Abstract

Emergency evacuation is a critical response to deadly disasters such as hurricanes, floods, and earthquakes, etc. However, mass emergency evacuation itself is a complex process that sometimes could lead to chaotic situations and unintended consequences. In many emergency scenarios, mass evacuation is necessary to cope with severe public threats within tight spatiotemporal ranges. To better understand complex phenomena like mass evacuation, and study possible consequences, agent-based models (ABMs) have been widely developed in previous work. Existing models simulate individual behaviors, posing computational challenges when applied to large geographic areas and sophisticated behaviors. A key strategy for resolving such computational challenges is to partition transportation networks into smaller regions and resolve corresponding computational costs by taking advantage of advanced cyberinfrastructure and cyberGIS. In this study, a novel network partition algorithm is developed to improve the scalability of agent-based modeling of mass evacuation based on a cutting-edge cyberGIS-enabled computational framework that exploits the spatial movement patterns of emergency evacuation. Specifically, the algorithm is termed as Voronoi Clustering based on Target-Shift, or ViCTS. It is enlightened by network Voronoi diagrams and designed to resolve computational scalability challenges caused by the unique characteristics of evacuation traffic. We conducted a set of computational experiments with real street network data in various evacuation scenarios to test the effectiveness and efficiency of the algorithm. Computational experiments show that ViCTS outperforms a widely used network partition algorithm for microscopic traffic simulation in terms of achieving optimal computational performance by balancing computational loads and reducing communications across high-performance parallel computing resources.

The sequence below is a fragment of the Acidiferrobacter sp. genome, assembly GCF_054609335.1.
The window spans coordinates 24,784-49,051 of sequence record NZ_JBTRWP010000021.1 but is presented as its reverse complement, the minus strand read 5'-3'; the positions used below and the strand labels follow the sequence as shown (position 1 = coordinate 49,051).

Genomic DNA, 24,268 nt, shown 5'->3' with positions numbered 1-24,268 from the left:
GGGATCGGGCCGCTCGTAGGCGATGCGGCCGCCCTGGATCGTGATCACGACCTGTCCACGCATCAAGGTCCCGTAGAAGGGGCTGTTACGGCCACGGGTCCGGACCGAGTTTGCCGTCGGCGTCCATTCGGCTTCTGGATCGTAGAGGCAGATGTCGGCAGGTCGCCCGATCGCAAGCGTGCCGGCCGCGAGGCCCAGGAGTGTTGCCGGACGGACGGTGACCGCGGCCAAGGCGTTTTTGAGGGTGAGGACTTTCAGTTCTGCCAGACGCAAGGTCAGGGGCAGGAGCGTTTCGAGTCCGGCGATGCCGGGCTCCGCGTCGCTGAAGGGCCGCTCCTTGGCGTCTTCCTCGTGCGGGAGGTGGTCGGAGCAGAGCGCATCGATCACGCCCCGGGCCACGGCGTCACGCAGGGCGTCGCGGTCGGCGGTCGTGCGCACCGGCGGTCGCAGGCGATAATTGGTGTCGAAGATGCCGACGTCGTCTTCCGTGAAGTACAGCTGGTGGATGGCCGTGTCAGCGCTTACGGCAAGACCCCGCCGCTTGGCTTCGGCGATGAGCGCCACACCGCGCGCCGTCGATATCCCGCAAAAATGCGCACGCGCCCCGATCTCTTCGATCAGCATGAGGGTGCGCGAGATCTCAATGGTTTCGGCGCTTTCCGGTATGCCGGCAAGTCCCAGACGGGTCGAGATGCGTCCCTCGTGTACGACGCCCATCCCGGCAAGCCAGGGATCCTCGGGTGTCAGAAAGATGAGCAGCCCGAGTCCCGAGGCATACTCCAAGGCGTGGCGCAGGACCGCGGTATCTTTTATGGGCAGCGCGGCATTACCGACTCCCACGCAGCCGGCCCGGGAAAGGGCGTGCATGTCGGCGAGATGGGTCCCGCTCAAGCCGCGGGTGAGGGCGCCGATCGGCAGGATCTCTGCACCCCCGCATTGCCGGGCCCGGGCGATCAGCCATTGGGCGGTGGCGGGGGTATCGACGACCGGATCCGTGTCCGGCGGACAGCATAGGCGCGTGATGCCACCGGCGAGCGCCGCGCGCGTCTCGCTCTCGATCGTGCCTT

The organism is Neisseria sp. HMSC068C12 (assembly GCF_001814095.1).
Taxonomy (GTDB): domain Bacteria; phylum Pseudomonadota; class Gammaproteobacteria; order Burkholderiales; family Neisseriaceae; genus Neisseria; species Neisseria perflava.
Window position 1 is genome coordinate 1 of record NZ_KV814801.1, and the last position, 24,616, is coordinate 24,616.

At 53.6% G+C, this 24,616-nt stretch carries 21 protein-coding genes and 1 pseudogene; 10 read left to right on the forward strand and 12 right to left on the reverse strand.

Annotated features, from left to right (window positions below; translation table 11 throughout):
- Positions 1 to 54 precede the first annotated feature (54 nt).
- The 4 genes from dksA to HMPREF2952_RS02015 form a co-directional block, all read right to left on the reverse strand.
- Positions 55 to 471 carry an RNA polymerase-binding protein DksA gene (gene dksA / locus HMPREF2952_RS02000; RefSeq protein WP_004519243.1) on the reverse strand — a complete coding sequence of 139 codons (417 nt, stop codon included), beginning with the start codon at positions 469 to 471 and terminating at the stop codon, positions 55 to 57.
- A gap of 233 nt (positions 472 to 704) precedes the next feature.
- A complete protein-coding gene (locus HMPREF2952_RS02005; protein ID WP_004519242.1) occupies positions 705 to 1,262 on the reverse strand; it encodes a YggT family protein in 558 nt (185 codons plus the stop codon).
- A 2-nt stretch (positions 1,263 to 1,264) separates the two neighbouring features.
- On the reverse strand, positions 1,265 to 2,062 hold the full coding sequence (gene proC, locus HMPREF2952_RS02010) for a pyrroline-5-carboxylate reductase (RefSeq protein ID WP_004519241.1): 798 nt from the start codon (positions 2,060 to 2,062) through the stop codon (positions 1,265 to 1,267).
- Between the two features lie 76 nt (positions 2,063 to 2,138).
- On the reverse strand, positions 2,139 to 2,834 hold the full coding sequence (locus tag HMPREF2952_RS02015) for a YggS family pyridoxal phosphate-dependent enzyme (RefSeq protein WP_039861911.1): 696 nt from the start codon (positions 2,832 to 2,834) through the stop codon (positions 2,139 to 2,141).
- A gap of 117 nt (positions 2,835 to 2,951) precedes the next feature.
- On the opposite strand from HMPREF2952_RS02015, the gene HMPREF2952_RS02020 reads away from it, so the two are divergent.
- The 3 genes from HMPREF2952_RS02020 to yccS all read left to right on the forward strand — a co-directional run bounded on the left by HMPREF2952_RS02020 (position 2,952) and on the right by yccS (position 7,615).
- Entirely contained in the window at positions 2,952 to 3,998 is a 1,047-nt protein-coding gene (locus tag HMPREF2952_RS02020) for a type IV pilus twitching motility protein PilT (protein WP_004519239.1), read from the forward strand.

Original languageEnglish (US)
Article number101452
JournalComputers, Environment and Urban Systems
Volume80
DOIs
StatePublished - Mar 2020

Keywords

  • Agent-based modeling
  • CyberGIS
  • Large-scale evacuation modeling
  • Network partition

ASJC Scopus subject areas

  • Geography, Planning and Development
  • Ecological Modeling
  • Environmental Science(all)
  • Urban Studies

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